Europe has seen a lurch to the right, with anti-establishment movements spreading throughout the continent. In this special = report, SBS Dateline ask what attracts people to these extreme viewpoints and whether the far-right is here to stay.
Formerly associated with fringe members of society, the far-right has become an increasingly mainstream political movement. Europe’s new generation of right-wingers are socially astute, and know how to make their message heard. “We see ourselves as the voice for a forgotten generation”, says Martin Sellner, the young social media-savvy leader of the Identitarian group in Austria. “We want to defend the identity of Europe”, he states.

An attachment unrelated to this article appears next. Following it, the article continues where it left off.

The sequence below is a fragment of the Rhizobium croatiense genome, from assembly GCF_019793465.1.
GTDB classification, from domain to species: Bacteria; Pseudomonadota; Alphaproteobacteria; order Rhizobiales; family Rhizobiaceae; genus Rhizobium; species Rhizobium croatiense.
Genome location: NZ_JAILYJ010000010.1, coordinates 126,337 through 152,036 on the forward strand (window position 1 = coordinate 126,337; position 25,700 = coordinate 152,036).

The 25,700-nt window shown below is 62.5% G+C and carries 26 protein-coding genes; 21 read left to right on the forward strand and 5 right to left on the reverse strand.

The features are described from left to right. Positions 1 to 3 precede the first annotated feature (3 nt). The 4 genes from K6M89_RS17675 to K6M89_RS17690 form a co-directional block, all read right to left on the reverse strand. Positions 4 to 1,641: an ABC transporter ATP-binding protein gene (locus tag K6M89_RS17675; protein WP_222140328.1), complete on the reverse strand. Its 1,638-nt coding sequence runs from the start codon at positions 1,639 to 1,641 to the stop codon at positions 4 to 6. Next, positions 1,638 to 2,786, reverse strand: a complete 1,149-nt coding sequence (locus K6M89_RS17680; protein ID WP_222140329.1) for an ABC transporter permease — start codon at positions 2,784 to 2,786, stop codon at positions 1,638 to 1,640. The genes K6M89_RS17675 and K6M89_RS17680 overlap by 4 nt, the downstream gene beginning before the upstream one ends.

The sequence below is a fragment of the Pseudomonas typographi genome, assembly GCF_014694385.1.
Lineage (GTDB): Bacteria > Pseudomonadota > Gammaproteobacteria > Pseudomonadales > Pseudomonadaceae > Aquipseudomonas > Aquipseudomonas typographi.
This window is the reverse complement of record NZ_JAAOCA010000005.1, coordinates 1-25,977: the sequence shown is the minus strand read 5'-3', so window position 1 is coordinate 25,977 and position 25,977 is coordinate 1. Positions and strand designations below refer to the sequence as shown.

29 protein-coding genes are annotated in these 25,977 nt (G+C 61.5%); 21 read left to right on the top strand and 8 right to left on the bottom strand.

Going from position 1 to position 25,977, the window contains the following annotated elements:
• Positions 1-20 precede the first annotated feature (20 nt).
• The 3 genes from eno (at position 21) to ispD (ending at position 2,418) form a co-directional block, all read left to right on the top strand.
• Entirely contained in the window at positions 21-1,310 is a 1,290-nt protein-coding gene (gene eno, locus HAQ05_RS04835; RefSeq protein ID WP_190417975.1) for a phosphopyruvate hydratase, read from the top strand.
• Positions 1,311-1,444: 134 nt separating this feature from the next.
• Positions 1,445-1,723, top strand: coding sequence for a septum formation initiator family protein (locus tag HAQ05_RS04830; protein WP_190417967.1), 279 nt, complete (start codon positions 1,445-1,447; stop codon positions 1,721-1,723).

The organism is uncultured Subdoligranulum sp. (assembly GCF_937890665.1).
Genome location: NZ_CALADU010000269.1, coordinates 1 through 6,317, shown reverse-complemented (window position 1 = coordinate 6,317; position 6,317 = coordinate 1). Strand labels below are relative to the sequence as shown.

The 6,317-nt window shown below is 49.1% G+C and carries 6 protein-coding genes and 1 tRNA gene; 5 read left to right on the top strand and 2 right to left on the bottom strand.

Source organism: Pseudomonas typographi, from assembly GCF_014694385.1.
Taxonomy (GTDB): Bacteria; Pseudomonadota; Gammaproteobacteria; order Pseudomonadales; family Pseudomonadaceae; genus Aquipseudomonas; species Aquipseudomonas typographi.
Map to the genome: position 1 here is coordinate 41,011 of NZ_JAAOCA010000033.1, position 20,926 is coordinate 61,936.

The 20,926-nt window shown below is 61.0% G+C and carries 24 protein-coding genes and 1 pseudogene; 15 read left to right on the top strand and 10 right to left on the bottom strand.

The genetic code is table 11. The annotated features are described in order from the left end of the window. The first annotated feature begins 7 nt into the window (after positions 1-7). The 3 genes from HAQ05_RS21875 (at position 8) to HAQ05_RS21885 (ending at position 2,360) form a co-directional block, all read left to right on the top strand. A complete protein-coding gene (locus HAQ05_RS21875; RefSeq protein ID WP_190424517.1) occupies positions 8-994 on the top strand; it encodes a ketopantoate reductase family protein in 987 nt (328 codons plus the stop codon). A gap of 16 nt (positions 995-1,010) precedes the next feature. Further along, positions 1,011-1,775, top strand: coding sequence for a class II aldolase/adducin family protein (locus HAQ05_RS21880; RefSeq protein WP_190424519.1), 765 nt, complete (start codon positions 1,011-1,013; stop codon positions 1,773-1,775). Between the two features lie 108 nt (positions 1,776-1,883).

We want to defend the identity of Europe
Groups like the Identitarians have sprung up across Europe and are a far cry from the far-right groups most people think of. Indeed, they wish to distance themselves from neo-Nazis and other such outfits, whom they see as radical – though they share the same concerns. “If you look at the younger generation, we have 60-70% of children who already have migration backgrounds”, he frets.
Whilst Martin and his associates assure the public they harbour no ill-will towards foreigners, just concern for their compatriots, anti-fascist activists are quick to call them out. “They say to themselves, they are not left wing, they are not right wing, they are, like, patriotic”, says activist Anna Muller, “but they are really far-right”.